It was like any other phone call for a gig. I’d done work for these people before, and I knew it was on the way, but I wasn’t going to lift a finger until I got the offer from the main guy. It was only after I got off the brief call that I realised how different this circumstance actually was. This wasn’t a one-off in the burbs somewhere, or a fill in Soho café gig. I’d just said yes basically to the next six months, possibly a year of work, From a two minute phone call.
The call came on the Monday, which was supposed to be first rehearsal day, and so it followed that across the next two intensive days, we only just covered the material. The show is basically a Motown review, about forty songs all-up, of maybe three or four minutes each, largely at similar tempos, with a variety of solo, three part, four part and all cast appearances vocally. In short, a truckload to learn in two days for a six month world tour, starting three weeks in Munich the following Monday.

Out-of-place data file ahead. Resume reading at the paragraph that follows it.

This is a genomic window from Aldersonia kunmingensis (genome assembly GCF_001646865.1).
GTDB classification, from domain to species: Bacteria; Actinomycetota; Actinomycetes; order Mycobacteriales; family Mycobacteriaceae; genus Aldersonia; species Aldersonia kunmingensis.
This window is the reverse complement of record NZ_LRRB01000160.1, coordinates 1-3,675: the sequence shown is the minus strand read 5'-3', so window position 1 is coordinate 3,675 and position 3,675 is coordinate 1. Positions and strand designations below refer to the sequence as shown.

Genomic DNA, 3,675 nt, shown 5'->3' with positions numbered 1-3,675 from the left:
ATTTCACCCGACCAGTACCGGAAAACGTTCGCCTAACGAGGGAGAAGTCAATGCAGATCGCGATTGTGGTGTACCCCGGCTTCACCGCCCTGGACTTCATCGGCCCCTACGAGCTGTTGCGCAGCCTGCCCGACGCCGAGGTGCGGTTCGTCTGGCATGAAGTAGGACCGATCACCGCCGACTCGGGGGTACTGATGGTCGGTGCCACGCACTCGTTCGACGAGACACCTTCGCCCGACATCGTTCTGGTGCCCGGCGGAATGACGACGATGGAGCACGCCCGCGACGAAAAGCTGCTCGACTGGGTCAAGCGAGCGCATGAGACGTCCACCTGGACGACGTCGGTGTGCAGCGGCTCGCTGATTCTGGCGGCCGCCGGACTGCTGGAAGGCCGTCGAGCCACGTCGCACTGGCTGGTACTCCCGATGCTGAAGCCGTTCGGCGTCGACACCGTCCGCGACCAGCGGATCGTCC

But that wasn’t such a concern this time around, as it was quite a different situation from the work I’d done for them previously. The Thriller tour in May was a new show put through a month of one-nighters across the UK. It took a lot of extra hours from an already well-prepared, hard-working band to get it together – there were times when we were writing and arranging charts on the bus on the way to the next gig! In contrast, this show just finished a three year run in the West End, and half the band had been doing it for most of that time, meaning that us guys that made up the newer half were dealing with a more established situation.
So what did I do, between the Thursday after rehersing and the Monday fly-out? Got trolleyed every night with my house mates of course!, as well as playing about five or six gigs in the meantime. And so it was on the following Monday that we all left from dHeathrow, maybe a little under-prepared? for the opening run.